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Trying to convince teens not to risk their futures

January 30, 2008|By BOB MAGINNIS

When teens are bucking the national trend on dropping out of high school, that's a good thing. When a county's young people are topping the national average for teen births, let's just say that there won't be any balloons or streamers when that announcement is made.

In February 2007, the National Center for Health Statistics issued a report that said that the national rate of teen births had fallen (in 2005) to 40.4 births per 1,000 women aged 15 to 19.

How remarkable is that?

The Washington Post quoted Brady Hamilton, lead author of the report, as saying that it was "the lowest rate ever recorded in 65 years for which we have consistent data."

According the Centers for Disease Control, Maryland's birth rate in that year for the same population was 31.8 per 1,000.

Washington County's latest data is for 2004, which showed that this area had the fourth-highest teen birth rate in the state, behind Baltimore City and the Eastern Shore counties of Dorchester and Caroline.

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Yes, it's possible that the newest data, due in a month or two, might show a drop in this county's rate. But the members of Washington County's Teen Pregnancy Prevention Coalition aren't taking anything for granted.

This week the group held its first meeting of the year, to start mapping out strategy to tackle a problem identified as a serious community issue three years ago.

Carroll Lourie, the coalition's director, said that to promote the second annual ad and film contest, coalition representatives went to each county high school's cafeteria, offering information and wristbands with the coalition's new Web address, which is www.teenshavechoices.org.

The site is still under construction, but the coalition has posted an entry form and rules for producing a public service advertisement in one of four categories - print ad, 30-second video, short film and radio script.

More than $4,500 in prizes will be awarded for the advertisements that best illustrate the theme "Sex Has Consequences."

Entries are due by 5 p.m. on Friday, Feb. 29, at the coalition's drop point at the offices of the United Way of Washington County, at 33 W. Franklin St., Suite 203, Hagerstown MD 21740.

Prizes will be awarded at a Monday, May 19, Maryland Theatre ceremony that Lourie said will feature an Academy Award theme.

Doors will open at 6:30 p.m. and after a half-and-hour of mingling and looking at the print entries, the event will begin.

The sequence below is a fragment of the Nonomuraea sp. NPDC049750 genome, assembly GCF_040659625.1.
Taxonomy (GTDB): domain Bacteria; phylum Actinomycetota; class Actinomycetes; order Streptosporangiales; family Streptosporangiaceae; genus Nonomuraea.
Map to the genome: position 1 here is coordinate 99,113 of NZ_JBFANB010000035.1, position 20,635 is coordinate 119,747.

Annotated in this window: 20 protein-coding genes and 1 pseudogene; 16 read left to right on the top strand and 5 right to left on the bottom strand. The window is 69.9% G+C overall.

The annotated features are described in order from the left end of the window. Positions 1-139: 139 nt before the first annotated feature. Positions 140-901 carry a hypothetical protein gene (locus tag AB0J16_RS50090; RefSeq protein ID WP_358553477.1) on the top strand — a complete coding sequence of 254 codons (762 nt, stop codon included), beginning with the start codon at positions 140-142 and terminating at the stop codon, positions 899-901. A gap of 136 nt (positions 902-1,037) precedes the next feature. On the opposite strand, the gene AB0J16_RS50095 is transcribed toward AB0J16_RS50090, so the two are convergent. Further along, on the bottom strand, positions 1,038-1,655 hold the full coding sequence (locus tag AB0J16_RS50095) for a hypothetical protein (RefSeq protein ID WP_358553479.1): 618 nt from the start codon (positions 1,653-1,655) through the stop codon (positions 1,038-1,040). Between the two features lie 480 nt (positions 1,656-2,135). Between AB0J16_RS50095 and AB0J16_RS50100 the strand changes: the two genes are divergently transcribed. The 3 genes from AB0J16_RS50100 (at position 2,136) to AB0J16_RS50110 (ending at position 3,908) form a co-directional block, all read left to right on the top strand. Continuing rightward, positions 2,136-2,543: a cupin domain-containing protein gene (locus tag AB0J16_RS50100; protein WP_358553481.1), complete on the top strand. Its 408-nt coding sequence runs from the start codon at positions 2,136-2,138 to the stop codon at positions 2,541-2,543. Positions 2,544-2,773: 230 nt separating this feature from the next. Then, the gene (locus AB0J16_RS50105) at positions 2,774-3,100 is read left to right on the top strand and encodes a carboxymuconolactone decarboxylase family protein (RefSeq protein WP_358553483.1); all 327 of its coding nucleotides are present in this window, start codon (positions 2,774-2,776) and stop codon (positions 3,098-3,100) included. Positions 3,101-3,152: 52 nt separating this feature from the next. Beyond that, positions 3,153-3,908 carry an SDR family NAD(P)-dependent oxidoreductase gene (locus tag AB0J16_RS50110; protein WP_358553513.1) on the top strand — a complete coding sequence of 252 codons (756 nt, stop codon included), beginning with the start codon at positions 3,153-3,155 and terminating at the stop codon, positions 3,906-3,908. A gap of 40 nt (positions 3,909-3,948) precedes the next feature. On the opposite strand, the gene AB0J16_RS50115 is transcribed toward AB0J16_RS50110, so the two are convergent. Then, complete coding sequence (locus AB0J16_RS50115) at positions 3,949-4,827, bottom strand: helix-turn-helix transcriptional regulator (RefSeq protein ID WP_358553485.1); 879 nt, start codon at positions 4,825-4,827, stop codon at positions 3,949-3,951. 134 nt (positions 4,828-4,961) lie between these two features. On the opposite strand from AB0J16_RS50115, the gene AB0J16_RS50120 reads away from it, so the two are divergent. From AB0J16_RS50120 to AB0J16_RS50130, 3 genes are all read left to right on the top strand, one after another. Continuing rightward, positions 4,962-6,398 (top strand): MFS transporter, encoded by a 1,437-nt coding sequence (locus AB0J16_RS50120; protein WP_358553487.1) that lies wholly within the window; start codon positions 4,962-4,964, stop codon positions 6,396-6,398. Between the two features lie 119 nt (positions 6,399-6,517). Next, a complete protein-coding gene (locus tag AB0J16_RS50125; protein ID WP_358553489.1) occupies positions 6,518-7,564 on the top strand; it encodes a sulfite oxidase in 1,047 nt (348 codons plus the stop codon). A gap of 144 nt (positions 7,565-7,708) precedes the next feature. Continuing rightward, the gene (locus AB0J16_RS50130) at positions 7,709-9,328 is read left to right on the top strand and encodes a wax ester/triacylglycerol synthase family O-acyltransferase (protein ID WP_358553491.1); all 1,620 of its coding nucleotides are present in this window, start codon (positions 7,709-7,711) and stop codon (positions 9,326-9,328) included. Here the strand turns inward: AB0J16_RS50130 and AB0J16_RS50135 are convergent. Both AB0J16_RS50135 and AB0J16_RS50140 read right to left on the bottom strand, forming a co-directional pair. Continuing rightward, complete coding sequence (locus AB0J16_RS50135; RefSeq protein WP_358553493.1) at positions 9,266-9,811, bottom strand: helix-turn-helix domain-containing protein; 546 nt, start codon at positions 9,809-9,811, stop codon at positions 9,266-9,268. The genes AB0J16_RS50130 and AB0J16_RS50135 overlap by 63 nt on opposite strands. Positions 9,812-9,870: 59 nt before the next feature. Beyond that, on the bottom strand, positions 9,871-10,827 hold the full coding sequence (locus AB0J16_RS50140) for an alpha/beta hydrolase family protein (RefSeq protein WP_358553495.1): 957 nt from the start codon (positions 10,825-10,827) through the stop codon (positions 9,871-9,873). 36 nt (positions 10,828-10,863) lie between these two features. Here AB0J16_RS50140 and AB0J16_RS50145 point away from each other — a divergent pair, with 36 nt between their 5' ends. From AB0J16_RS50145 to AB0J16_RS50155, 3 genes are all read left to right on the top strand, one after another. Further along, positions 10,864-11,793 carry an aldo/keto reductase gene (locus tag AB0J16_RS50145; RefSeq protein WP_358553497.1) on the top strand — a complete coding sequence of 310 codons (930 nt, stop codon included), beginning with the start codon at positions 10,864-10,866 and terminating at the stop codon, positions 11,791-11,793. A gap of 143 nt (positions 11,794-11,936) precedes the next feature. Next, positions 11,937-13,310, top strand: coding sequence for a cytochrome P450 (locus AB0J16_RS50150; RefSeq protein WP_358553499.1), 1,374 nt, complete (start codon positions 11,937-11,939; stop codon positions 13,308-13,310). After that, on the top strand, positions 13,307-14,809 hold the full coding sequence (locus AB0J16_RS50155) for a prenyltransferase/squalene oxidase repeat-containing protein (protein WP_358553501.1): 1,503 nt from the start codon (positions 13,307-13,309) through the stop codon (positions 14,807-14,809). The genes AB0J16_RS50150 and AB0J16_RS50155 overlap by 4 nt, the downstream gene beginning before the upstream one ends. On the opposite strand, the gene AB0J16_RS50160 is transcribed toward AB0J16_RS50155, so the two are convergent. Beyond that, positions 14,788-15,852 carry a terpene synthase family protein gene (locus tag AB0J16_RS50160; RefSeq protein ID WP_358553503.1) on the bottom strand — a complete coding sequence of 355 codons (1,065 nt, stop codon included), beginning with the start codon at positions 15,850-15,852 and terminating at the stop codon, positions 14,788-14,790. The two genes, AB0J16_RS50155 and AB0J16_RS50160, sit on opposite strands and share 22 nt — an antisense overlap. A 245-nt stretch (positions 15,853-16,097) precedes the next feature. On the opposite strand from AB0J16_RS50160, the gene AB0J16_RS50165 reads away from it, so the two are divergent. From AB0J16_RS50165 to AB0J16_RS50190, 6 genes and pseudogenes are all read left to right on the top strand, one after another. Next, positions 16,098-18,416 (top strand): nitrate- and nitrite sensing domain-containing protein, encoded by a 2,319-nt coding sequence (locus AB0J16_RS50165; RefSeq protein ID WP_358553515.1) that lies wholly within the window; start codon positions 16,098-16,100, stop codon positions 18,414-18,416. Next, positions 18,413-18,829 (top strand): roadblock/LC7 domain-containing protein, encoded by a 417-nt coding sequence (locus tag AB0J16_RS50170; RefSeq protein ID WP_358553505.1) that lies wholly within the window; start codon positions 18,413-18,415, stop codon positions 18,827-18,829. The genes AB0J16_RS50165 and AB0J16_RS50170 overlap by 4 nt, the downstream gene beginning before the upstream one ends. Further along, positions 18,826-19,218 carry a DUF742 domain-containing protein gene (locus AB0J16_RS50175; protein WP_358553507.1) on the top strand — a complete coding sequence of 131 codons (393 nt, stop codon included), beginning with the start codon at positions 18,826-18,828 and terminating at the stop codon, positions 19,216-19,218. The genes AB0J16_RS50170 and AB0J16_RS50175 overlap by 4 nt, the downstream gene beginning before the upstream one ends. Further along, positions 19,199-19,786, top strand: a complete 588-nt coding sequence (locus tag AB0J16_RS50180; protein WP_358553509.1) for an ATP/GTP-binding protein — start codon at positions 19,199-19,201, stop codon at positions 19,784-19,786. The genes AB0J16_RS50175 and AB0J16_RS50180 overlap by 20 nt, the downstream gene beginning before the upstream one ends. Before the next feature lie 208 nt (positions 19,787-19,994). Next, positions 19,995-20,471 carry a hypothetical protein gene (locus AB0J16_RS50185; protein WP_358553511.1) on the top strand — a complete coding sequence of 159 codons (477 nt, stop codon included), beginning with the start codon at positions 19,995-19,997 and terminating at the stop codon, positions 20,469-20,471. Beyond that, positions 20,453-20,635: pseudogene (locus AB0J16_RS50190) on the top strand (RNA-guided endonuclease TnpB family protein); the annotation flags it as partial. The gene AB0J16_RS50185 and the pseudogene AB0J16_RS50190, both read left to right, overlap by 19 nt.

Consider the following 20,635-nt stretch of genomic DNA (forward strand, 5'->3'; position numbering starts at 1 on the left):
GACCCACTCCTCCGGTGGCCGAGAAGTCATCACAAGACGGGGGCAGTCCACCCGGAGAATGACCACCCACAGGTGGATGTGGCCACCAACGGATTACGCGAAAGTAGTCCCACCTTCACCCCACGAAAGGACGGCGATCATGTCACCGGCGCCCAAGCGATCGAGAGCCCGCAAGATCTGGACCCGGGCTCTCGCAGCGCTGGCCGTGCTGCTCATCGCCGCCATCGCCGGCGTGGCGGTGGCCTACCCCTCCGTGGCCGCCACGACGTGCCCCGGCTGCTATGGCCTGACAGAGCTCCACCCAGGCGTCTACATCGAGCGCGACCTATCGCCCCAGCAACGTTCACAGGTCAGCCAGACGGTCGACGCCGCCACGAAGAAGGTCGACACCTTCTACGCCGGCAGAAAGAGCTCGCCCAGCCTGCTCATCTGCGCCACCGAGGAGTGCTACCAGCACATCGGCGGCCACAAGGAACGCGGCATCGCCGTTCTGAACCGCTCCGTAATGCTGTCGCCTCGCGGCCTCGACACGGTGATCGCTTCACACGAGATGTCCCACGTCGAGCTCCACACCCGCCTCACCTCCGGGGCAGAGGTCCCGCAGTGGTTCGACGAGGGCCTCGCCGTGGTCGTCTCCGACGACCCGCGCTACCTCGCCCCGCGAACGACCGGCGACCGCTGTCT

But the coalition isn't putting all of its eggs in one basket, or contest, if you will. Other events will include:

· A stakeholders' meeting from 3 to 4 p.m., on Thursday, Feb. 21, at office space donated by Ellsworth Electric at 89 W. Lee St. Hagerstown. Following that meeting, Lourie said, the coalition will hold an open house at 88 W. Lee St., for all who are interested.

· A family health forum, on Thursday, May 8, from 4:40 to 8 p.m. at Suite 142 of the Robinwood Medical Center off Robinwood Drive in Hagerstown.

The forum will address subjects of importance to teens and parents, including everything from pregnancy prevention to skin care. There will even be a car show and a pottery demonstration.

The event will also feature an original play by the Authentic Community Theatre, Lourie said.

The play is designed to bridge the gap between values and actions regarding sexuality, using a variety of theater techniques.

The cost is $10 per person, but if you can't afford that, call 1-888-803-1518 and ask about scholarship information.

In the next year, Lourie said the coalition hopes to help set up additional locations where teens can get confidential information on pregnancy prevention.

At this point, she said, only the health department offices in Hagerstown and Hancock and the Community Free Clinic in Hagerstown provide free services for teens.

For parents unsure about what they can do, the coalition has put together a Parent Toolkit. To get one, call Lourie at 240-818-7555 or e-mail her at clourie@myactv.net. Better to have one and not need it than to take the chance that your teen will always do the right thing.

Bob Maginnis is
editorial page editor of
The Herald-Mail newspapers.

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